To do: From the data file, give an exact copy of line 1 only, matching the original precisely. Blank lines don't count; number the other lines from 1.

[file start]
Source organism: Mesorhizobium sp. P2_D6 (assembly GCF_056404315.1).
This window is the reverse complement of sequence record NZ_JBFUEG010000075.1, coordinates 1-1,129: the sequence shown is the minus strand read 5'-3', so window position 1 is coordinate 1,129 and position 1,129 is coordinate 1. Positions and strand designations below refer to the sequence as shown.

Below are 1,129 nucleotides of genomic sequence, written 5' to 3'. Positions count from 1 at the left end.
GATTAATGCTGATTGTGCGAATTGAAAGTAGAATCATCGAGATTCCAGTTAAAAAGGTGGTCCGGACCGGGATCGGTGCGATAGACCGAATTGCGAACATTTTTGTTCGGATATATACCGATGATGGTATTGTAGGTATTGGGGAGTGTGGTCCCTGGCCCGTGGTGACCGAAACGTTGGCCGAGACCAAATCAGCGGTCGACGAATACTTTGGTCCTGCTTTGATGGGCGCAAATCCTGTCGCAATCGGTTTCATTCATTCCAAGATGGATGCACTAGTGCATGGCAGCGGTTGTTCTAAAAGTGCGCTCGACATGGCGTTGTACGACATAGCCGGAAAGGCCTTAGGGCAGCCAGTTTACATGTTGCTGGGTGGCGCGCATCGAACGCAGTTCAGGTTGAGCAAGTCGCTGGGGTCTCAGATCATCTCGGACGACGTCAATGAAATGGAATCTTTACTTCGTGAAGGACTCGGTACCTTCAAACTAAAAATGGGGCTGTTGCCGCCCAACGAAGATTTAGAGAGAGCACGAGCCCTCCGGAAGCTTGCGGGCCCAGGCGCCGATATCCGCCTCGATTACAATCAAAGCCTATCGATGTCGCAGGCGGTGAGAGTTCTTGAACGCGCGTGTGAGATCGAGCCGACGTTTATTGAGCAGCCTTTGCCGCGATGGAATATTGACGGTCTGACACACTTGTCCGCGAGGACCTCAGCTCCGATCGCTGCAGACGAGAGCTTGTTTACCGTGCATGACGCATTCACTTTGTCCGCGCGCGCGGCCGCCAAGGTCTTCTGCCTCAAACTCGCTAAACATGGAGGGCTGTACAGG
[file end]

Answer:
Source organism: Mesorhizobium sp. P2_D6 (assembly GCF_056404315.1).